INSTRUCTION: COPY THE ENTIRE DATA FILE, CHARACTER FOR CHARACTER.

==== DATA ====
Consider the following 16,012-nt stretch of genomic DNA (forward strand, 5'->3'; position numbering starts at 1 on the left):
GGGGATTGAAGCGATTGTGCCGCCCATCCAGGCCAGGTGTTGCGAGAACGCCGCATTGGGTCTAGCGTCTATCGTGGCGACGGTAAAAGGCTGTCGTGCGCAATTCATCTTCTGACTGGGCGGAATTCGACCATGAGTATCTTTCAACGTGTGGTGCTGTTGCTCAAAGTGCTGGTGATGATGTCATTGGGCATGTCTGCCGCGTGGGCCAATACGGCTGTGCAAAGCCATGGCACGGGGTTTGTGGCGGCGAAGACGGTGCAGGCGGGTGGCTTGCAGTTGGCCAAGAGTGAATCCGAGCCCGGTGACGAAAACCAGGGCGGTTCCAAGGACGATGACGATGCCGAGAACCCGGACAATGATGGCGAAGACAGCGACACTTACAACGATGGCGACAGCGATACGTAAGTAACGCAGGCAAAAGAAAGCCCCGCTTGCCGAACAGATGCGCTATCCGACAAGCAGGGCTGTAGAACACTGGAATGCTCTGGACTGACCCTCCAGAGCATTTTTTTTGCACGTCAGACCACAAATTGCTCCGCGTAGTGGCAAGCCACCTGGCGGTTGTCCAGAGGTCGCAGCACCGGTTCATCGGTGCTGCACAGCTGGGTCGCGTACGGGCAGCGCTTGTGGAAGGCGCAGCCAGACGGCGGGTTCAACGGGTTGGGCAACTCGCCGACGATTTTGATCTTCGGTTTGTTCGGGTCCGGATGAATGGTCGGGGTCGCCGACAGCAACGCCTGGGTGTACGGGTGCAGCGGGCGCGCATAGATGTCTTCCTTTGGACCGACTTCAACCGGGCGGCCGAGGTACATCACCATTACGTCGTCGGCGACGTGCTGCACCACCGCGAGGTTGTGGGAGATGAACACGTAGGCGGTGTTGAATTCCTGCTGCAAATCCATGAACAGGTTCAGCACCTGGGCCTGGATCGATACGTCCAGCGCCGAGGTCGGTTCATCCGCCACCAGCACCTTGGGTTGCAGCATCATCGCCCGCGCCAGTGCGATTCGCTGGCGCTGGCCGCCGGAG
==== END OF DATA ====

Consider the following 16,012-nt stretch of genomic DNA (forward strand, 5'->3'; position numbering starts at 1 on the left):
GGGGATTGAAGCGATTGTGCCGCCCATCCAGGCCAGGTGTTGCGAGAACGCCGCATTGGGTCTAGCGTCTATCGTGGCGACGGTAAAAGGCTGTCGTGCGCAATTCATCTTCTGACTGGGCGGAATTCGACCATGAGTATCTTTCAACGTGTGGTGCTGTTGCTCAAAGTGCTGGTGATGATGTCATTGGGCATGTCTGCCGCGTGGGCCAATACGGCTGTGCAAAGCCATGGCACGGGGTTTGTGGCGGCGAAGACGGTGCAGGCGGGTGGCTTGCAGTTGGCCAAGAGTGAATCCGAGCCCGGTGACGAAAACCAGGGCGGTTCCAAGGACGATGACGATGCCGAGAACCCGGACAATGATGGCGAAGACAGCGACACTTACAACGATGGCGACAGCGATACGTAAGTAACGCAGGCAAAAGAAAGCCCCGCTTGCCGAACAGATGCGCTATCCGACAAGCAGGGCTGTAGAACACTGGAATGCTCTGGACTGACCCTCCAGAGCATTTTTTTTGCACGTCAGACCACAAATTGCTCCGCGTAGTGGCAAGCCACCTGGCGGTTGTCCAGAGGTCGCAGCACCGGTTCATCGGTGCTGCACAGCTGGGTCGCGTACGGGCAGCGCTTGTGGAAGGCGCAGCCAGACGGCGGGTTCAACGGGTTGGGCAACTCGCCGACGATTTTGATCTTCGGTTTGTTCGGGTCCGGATGAATGGTCGGGGTCGCCGACAGCAACGCCTGGGTGTACGGGTGCAGCGGGCGCGCATAGATGTCTTCCTTTGGACCGACTTCAACCGGGCGGCCGAGGTACATCACCATTACGTCGTCGGCGACGTGCTGCACCACCGCGAGGTTGTGGGAGATGAACACGTAGGCGGTGTTGAATTCCTGCTGCAAATCCATGAACAGGTTCAGCACCTGGGCCTGGATCGATACGTCCAGCGCCGAGGTCGGTTCATCCGCCACCAGCACCTTGGGTTGCAGCATCATCGCCCGCGCCAGTGCGATTCGCTGGCGCTGGCCGCCGGAG